What does your customer really want in a proposal?

Customers ask for descriptions, even though that is not what they really want. They are not being sneaky, they just don’t know what to put in their RFPs, so they ask you to describe things they think are relevant to what they are trying to do. If you understand the decision they have to make, then you can address what they really need to know when you respond to what they asked for.

When they say:

See also:
Customer Perspective
  • Describe your company. They mean, “What can you do for me?” They also mean, “Can I trust that your company is able to do what I need?”
  • Describe your qualifications. They mean, “Can I trust that you know what you’re doing and will you be able to deliver on your promises?”
  • What is your transition plan? They mean, “Will you be ready on time and will you meet our deadlines?” They also mean, “Can I trust that there won’t be any disruption and that I won’t be worse off by selecting you?”
  • What is your approach? They mean, “What am I going to get if I select you?” They also want to know if they can trust that you know what you are doing. They also mean, “Why should I pick you? What will I get that’s better than if I pick someone else?”
  • What is your experience? They are thinking, “Maybe if you’ve done it before I can feel confident that you’ll be able to do it again.” But what they really mean is, “Can I trust you to deliver on your promises?” They do not want your experience. They want to know what they will get out of it.
  • Describe your understanding. They are wondering, “Do you know what I mean, as opposed to what I’ve said?” They are concerned about whether you know what they need better than they were able to explain it. They want to know if your interpretation of their requirements reflects what they really want. They want to know if they can trust you to do things the way they would like them done. They also want to be sure that you know what matters to them and have good judgment.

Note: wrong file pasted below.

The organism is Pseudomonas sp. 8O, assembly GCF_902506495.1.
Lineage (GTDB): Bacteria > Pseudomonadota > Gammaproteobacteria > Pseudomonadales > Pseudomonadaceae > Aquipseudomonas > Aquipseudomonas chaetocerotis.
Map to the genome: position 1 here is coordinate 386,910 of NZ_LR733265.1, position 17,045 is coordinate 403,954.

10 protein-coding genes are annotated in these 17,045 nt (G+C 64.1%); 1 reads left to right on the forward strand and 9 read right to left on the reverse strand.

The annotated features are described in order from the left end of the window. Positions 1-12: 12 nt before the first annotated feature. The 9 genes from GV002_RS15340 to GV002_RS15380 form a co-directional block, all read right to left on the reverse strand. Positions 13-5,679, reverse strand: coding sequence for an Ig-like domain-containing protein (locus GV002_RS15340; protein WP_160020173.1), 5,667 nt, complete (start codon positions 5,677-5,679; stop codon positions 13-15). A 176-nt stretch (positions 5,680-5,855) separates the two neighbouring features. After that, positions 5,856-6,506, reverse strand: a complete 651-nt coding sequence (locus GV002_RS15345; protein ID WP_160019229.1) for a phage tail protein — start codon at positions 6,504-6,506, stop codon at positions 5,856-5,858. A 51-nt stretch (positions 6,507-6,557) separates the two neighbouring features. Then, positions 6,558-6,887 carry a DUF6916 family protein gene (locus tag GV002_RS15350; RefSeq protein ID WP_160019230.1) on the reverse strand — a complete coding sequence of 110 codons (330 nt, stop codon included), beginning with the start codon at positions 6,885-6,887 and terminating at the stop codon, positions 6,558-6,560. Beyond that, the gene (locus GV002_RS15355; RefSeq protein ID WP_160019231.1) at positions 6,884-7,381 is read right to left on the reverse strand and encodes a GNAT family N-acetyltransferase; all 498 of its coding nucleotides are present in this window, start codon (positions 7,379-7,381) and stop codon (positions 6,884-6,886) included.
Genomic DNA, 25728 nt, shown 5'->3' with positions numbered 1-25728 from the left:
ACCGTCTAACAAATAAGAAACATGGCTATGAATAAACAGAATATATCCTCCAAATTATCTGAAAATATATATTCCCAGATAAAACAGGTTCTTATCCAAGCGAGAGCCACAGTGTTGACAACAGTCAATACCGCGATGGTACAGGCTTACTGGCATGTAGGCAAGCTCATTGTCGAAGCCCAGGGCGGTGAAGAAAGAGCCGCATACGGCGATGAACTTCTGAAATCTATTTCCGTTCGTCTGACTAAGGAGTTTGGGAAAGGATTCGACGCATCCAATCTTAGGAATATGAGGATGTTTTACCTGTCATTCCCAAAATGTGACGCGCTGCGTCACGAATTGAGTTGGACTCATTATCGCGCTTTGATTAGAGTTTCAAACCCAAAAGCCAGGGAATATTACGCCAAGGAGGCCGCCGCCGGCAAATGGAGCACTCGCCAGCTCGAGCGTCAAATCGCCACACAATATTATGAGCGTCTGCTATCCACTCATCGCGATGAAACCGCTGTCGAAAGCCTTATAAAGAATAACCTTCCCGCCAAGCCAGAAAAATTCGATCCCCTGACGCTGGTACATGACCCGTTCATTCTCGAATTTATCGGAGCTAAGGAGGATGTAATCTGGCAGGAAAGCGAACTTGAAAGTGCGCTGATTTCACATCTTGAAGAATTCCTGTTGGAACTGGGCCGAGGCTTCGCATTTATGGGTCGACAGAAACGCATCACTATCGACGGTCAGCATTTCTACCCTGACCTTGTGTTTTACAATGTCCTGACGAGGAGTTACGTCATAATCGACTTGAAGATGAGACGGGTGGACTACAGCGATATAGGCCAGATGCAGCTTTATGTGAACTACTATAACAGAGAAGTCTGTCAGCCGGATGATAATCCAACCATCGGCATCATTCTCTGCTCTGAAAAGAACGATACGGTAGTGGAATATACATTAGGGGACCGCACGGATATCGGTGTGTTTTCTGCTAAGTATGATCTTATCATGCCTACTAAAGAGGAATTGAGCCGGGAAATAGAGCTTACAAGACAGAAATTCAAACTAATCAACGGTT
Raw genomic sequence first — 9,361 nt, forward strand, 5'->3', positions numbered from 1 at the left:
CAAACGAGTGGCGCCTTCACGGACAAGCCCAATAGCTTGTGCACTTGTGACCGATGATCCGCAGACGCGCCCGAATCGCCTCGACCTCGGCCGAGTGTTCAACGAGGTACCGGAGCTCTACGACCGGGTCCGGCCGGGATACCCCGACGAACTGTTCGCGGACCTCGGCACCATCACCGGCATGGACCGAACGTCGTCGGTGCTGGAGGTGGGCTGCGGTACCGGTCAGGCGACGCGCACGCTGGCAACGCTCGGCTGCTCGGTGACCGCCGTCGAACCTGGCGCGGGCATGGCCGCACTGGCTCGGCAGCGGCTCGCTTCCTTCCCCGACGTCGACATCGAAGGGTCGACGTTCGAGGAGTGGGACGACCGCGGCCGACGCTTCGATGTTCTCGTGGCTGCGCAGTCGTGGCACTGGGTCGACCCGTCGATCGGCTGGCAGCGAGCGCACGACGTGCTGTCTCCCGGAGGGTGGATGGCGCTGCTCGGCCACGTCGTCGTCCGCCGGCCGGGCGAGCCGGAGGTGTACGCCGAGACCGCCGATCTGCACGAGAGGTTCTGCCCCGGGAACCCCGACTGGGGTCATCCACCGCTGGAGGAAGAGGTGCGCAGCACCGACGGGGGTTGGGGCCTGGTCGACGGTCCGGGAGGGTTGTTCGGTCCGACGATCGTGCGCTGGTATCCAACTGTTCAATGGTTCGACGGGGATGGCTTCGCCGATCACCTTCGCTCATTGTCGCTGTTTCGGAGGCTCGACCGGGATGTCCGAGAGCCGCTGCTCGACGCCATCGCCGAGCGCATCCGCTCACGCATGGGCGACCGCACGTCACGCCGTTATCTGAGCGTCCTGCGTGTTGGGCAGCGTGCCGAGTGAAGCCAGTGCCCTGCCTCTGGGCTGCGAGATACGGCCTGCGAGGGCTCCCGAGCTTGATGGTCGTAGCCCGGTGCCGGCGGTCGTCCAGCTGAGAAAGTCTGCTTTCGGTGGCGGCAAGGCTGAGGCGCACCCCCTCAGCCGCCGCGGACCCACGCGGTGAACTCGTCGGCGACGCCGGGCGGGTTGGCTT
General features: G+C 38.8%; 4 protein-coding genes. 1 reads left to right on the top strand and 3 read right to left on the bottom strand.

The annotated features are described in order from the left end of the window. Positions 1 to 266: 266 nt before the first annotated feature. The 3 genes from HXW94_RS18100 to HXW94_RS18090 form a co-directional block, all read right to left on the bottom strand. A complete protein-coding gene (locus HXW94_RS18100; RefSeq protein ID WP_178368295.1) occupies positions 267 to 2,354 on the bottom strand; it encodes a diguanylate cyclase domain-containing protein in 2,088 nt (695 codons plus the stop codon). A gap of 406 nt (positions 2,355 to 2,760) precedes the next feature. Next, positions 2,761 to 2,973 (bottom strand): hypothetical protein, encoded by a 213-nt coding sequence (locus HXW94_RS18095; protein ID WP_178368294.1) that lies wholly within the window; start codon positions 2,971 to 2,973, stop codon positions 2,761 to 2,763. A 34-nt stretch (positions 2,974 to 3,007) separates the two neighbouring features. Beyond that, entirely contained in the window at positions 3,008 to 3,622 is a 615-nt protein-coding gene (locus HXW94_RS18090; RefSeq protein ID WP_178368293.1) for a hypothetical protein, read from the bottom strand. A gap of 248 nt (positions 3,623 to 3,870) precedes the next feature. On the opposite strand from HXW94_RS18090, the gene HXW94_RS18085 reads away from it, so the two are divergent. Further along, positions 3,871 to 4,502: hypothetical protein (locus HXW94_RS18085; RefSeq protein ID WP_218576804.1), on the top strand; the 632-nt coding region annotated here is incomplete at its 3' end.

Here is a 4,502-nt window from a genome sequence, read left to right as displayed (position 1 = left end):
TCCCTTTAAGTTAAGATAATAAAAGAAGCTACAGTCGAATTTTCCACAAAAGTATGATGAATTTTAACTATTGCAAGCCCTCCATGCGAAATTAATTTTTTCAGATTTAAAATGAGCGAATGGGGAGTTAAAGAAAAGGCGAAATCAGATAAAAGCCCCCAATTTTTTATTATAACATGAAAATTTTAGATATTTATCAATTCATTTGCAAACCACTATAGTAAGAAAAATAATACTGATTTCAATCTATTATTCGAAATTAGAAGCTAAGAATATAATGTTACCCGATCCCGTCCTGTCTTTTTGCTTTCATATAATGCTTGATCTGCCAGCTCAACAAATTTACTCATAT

• Describe your management approach. They want to know if they can trust you to actually deliver the results you’ve promised. They want to know if your experts will stay focused on delivering the right results. They want to know if they’ll have all the support, resources, and processes needed for them to receive the results you’ve promised.
  • Describe your staff approach. Regardless of what you’ve promised, they want to know that the people who will be doing the actual work can be trusted to deliver the results they need.
  • Describe your quality approach. They want to know what you’ll do to prevent mistakes and whether they can trust you to catch them when they occur.
  • Describe your approach to risk mitigation. They know that things go wrong. They want to be able to trust you to deliver anyway. They are not looking for empty promises about some abstract concept of risk or lame examples. They want to know what they can trust you to prevent and what you will do to fix things when they go bad.
  • Provide proof of insurance and a performance bond. They’ve had bad experiences with vendors they thought they could trust. They need more than just empty promises to be convinced.

Did you notice that every example of what the customer really means has the word “trust” in it?. Every one. Maybe you should stop loading your proposal up with sales slogans and unsubstantiated claims. Maybe instead you should focus on being trustworthy, and the things you do that impact it.

And just maybe, instead of describing yourself you should give them what they really want.


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Carl Dickson

Carl is the Founder and President of CapturePlanning.com and PropLIBRARY

Carl is an expert at winning in writing. The materials he has published have helped millions of people develop business and write better proposals. Carl is also a prolific author, frequent speaker, trainer, and consultant and can be reached at carl.dickson@captureplanning.com. To find out more about him, you can also connect with Carl on LinkedIn.

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